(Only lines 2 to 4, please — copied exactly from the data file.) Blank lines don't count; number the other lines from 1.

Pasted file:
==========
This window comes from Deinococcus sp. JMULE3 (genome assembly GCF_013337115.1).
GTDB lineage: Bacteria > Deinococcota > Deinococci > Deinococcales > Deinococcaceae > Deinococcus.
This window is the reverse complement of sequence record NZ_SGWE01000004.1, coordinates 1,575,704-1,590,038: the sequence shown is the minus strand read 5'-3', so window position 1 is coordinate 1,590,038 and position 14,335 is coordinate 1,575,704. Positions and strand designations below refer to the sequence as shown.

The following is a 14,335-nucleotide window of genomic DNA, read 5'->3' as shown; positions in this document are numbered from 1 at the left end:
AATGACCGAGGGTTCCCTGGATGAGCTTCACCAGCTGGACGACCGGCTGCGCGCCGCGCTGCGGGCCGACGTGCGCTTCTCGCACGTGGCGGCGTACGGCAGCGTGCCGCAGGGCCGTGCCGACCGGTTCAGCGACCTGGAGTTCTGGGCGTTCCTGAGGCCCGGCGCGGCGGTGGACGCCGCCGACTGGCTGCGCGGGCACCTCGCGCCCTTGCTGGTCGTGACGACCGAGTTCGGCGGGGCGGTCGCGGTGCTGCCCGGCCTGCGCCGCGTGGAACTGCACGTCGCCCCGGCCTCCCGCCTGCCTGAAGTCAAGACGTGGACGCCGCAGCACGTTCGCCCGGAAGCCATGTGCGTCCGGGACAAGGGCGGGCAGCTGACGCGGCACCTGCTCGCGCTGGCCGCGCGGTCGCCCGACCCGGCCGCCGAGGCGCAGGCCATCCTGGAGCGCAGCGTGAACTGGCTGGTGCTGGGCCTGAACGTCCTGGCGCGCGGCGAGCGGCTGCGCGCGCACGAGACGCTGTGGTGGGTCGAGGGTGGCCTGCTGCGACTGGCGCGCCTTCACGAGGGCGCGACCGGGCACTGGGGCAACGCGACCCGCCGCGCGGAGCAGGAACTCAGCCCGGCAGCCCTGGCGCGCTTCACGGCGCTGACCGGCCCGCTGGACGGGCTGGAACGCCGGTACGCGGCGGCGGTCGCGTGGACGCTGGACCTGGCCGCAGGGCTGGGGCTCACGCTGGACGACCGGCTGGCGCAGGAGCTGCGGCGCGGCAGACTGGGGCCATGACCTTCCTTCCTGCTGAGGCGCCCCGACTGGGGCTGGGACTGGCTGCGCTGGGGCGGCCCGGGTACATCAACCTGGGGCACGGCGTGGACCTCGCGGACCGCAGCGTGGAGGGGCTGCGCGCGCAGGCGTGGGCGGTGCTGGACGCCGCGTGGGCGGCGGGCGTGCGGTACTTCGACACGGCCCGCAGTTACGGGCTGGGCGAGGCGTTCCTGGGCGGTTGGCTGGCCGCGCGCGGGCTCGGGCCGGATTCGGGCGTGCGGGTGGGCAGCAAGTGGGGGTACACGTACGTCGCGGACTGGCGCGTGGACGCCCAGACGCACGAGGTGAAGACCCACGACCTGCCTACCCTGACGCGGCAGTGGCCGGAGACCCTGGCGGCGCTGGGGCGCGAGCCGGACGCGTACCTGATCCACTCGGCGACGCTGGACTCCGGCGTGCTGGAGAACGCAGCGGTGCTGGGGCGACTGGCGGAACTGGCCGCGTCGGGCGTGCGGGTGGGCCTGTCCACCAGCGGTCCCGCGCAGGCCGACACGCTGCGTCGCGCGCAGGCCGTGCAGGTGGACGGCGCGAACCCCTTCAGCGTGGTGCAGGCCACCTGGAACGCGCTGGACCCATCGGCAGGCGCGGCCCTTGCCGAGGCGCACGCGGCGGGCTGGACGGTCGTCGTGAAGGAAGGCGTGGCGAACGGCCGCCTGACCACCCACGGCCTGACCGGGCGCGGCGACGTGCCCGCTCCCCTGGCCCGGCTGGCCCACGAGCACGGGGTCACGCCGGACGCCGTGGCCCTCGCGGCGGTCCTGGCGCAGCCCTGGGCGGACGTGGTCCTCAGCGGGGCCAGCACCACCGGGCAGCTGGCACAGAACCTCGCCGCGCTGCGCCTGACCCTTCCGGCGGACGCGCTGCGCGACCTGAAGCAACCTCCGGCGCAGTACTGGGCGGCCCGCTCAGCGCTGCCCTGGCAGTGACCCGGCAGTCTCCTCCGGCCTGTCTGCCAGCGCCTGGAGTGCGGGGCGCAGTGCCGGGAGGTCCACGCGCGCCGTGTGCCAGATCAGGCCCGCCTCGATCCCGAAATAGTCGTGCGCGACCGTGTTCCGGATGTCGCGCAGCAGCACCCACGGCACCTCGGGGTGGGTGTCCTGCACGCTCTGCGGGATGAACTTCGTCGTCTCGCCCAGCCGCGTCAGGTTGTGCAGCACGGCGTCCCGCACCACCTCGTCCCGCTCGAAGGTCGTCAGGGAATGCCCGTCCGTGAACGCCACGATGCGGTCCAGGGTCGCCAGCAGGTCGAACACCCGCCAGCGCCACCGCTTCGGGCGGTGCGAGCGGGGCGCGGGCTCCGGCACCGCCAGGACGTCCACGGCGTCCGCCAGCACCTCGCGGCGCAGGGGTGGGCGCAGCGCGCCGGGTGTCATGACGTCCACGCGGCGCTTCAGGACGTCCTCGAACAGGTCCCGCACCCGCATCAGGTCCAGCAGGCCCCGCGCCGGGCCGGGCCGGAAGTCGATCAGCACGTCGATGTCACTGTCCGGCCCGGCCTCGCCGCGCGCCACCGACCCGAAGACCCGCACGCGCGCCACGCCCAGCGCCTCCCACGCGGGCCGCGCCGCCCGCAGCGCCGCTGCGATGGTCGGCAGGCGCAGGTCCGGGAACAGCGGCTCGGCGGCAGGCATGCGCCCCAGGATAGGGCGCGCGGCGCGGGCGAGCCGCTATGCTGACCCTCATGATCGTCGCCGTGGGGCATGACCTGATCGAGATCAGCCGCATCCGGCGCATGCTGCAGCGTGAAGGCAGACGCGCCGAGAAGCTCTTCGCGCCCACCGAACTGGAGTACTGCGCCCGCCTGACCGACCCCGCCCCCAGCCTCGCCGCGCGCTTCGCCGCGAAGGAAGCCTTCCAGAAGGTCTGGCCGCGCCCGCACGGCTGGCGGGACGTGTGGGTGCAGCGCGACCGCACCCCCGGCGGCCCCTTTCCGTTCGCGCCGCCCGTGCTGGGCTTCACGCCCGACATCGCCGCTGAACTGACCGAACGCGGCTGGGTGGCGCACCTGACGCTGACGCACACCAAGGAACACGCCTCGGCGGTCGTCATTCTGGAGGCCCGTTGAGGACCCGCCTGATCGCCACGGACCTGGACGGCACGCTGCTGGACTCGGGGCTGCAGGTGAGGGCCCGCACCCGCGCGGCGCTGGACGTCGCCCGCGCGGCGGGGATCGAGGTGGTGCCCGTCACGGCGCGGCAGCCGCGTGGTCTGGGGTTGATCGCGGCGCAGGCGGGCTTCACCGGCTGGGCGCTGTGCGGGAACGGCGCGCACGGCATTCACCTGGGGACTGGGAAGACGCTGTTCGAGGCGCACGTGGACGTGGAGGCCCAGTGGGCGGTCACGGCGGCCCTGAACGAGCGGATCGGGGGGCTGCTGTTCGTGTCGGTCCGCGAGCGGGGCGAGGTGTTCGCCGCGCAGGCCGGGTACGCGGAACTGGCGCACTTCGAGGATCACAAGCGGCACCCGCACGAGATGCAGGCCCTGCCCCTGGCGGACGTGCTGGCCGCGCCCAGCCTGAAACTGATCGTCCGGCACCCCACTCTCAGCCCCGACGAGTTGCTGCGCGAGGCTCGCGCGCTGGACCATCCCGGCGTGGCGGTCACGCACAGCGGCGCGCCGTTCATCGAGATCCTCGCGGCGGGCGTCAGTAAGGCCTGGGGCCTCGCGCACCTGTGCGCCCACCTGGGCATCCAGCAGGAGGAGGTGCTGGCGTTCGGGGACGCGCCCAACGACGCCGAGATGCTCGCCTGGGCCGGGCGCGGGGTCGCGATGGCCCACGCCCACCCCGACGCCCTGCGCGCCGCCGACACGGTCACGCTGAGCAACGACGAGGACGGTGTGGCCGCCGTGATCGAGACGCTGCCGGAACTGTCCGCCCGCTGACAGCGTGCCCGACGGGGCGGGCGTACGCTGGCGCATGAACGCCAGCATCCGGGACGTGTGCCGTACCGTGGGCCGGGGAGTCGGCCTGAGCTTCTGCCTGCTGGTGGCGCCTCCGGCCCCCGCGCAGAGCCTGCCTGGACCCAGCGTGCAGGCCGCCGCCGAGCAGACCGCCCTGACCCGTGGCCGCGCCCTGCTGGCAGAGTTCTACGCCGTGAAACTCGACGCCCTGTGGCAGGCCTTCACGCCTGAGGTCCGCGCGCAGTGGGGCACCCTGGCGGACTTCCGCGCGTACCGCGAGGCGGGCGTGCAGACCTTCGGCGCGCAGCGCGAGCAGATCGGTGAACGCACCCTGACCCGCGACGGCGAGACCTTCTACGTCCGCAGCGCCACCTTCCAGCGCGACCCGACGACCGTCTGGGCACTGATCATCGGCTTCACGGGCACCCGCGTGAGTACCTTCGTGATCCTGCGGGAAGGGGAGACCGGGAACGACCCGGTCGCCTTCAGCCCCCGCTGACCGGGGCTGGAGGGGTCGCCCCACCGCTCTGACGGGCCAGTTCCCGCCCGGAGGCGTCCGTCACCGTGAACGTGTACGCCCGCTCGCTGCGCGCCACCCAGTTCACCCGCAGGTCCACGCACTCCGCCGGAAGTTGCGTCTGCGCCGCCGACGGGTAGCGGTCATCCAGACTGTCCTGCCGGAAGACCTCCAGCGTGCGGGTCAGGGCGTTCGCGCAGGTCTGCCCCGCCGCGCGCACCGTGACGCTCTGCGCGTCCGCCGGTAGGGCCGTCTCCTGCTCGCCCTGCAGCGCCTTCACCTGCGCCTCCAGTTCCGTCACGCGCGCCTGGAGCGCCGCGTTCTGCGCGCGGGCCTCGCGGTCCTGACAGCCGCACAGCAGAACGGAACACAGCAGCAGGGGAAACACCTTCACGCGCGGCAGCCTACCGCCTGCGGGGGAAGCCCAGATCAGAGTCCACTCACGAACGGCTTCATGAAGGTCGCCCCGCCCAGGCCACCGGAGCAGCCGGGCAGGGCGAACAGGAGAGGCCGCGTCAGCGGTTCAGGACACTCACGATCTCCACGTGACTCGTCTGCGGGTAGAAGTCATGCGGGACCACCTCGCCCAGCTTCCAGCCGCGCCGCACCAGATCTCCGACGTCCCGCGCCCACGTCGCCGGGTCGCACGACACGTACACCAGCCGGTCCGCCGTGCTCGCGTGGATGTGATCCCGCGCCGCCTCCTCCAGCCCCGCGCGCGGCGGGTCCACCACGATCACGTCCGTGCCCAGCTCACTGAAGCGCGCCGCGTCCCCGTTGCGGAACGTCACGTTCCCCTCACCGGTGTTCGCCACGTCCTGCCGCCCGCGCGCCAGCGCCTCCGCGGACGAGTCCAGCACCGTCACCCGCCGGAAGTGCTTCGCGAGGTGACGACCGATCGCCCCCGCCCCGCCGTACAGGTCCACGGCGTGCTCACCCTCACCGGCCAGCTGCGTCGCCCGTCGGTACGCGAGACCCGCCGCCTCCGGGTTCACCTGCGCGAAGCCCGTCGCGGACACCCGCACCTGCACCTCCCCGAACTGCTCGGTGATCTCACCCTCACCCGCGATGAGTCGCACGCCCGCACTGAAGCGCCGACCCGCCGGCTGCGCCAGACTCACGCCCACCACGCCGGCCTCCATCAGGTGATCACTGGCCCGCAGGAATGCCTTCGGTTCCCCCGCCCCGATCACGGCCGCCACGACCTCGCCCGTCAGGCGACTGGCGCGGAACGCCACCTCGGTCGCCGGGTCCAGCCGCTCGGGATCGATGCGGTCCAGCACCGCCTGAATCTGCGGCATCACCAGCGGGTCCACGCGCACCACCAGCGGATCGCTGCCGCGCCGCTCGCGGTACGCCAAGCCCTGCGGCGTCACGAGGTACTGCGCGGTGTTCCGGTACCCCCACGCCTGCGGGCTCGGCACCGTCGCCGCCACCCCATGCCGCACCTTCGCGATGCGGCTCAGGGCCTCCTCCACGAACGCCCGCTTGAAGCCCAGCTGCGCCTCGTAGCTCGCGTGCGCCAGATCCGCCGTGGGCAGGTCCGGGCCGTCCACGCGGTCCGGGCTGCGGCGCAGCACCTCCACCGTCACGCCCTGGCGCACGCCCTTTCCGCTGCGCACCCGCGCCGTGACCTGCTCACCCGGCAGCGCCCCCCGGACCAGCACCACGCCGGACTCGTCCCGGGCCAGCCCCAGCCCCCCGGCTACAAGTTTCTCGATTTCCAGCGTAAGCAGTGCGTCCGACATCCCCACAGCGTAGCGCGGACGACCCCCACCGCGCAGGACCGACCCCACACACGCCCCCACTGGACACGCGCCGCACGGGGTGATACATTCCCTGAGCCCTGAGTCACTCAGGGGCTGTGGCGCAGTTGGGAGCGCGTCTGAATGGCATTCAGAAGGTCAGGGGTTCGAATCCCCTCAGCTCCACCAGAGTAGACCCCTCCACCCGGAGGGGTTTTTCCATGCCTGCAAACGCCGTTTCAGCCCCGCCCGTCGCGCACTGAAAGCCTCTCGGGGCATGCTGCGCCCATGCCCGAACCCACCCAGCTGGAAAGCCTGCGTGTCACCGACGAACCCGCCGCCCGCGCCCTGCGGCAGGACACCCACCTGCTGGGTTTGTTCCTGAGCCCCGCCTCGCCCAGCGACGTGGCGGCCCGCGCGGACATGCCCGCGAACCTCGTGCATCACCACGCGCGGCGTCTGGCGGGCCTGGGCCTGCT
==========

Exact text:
GTDB lineage: Bacteria > Deinococcota > Deinococci > Deinococcales > Deinococcaceae > Deinococcus.
This window is the reverse complement of sequence record NZ_SGWE01000004.1, coordinates 1,575,704-1,590,038: the sequence shown is the minus strand read 5'-3', so window position 1 is coordinate 1,590,038 and position 14,335 is coordinate 1,575,704. Positions and strand designations below refer to the sequence as shown.

The following is a 14,335-nucleotide window of genomic DNA, read 5'->3' as shown; positions in this document are numbered from 1 at the left end: